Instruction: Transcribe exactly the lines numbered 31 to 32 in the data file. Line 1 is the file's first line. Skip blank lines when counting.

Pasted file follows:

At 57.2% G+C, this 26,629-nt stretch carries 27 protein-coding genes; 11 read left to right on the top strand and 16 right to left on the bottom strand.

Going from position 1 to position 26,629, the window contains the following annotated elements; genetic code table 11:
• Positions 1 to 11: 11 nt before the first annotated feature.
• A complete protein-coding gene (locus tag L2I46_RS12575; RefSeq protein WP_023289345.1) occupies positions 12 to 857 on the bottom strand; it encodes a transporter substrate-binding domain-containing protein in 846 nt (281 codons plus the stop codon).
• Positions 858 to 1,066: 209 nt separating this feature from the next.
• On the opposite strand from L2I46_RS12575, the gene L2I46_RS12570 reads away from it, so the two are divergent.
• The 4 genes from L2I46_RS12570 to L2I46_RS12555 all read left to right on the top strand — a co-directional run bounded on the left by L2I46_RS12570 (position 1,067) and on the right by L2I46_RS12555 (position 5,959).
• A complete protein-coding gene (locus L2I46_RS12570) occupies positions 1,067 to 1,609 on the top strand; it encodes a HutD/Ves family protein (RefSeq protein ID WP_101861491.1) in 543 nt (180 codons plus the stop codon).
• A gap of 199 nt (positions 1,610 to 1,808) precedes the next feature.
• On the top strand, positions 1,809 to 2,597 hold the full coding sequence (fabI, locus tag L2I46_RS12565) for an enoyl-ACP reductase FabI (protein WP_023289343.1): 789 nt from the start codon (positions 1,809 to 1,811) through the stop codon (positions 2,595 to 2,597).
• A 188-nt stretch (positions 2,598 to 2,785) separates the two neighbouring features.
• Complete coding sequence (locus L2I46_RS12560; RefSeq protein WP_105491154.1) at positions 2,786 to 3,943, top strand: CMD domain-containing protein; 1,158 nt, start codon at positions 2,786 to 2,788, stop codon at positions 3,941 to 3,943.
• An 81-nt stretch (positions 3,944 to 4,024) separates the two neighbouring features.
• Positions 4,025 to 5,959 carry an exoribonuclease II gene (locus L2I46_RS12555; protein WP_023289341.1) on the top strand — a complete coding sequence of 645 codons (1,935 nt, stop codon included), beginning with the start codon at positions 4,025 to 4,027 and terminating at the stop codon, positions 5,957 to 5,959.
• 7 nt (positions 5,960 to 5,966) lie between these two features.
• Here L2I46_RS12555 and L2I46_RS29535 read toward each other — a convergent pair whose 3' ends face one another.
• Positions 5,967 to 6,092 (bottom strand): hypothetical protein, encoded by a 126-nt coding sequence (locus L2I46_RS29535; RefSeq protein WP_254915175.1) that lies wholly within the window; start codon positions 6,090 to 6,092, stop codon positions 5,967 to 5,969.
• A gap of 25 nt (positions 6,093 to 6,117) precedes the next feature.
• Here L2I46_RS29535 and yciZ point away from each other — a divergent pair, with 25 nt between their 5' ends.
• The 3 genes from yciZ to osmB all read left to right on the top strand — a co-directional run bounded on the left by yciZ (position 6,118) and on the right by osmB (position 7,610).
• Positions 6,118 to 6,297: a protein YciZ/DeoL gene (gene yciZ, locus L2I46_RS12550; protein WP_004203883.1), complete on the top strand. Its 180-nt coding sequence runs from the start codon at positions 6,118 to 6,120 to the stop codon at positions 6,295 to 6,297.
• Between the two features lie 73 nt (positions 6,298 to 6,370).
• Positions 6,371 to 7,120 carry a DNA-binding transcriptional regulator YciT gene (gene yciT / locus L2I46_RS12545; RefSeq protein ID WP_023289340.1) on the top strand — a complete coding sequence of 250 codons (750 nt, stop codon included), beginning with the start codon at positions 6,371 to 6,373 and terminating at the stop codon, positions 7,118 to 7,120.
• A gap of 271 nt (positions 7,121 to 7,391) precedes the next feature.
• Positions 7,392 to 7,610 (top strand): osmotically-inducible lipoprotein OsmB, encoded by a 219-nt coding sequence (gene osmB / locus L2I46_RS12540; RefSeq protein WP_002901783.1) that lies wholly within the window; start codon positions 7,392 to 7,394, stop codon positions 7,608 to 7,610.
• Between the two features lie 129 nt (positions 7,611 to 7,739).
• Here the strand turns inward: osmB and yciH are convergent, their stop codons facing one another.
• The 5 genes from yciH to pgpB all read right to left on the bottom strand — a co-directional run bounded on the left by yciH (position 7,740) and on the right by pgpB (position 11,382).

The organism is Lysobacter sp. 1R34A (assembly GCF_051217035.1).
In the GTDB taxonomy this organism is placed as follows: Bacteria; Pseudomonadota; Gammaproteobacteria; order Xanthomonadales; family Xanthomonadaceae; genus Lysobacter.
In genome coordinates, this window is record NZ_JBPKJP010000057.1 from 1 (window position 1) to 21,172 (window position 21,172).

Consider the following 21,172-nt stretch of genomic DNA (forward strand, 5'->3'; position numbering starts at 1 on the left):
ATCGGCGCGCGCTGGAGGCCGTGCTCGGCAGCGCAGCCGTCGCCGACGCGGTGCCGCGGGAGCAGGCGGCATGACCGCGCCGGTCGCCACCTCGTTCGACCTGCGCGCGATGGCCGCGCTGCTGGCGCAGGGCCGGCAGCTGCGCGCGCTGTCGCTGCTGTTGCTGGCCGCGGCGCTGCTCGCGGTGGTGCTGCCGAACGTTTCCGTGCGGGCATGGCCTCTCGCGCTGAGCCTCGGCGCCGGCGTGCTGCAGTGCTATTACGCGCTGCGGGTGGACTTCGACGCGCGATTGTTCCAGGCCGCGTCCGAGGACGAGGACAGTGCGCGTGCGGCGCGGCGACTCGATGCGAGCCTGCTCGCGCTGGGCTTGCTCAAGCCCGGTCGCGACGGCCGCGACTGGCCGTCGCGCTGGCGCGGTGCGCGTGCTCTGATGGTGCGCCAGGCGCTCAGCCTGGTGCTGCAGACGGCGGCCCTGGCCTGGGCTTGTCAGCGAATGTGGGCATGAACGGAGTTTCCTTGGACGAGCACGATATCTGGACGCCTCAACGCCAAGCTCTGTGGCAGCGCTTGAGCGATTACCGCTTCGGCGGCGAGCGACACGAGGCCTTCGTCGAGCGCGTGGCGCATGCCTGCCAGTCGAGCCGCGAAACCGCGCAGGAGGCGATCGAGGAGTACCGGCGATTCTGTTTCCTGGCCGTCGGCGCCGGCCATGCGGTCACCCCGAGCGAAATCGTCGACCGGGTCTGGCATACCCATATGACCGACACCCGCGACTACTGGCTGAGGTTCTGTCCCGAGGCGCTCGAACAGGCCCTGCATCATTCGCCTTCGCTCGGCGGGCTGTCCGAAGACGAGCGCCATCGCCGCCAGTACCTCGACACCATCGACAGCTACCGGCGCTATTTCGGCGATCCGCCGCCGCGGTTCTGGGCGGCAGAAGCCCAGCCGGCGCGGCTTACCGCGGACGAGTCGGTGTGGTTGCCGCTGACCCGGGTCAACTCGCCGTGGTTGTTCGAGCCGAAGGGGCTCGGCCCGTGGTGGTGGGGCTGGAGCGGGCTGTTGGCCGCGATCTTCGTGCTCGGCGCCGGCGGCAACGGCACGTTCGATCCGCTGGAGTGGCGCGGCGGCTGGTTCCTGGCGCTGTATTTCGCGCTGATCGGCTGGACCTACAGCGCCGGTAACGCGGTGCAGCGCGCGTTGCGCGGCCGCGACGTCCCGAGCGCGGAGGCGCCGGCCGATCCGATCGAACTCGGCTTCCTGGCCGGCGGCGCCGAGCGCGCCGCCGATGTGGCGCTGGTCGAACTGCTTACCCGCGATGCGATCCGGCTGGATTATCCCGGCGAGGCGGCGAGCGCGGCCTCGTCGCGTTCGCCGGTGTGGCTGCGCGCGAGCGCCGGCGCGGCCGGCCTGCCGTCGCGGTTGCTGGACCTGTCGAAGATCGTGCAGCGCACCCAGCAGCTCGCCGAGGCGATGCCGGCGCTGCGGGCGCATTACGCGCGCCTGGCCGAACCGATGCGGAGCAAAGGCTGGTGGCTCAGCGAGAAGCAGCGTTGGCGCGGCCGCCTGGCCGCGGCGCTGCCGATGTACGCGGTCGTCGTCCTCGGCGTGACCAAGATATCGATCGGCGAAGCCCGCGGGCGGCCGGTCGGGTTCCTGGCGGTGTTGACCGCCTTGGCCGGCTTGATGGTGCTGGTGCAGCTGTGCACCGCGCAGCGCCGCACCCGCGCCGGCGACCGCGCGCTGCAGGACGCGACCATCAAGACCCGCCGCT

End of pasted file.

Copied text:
In genome coordinates, this window is record NZ_JBPKJP010000057.1 from 1 (window position 1) to 21,172 (window position 21,172).

Consider the following 21,172-nt stretch of genomic DNA (forward strand, 5'->3'; position numbering starts at 1 on the left):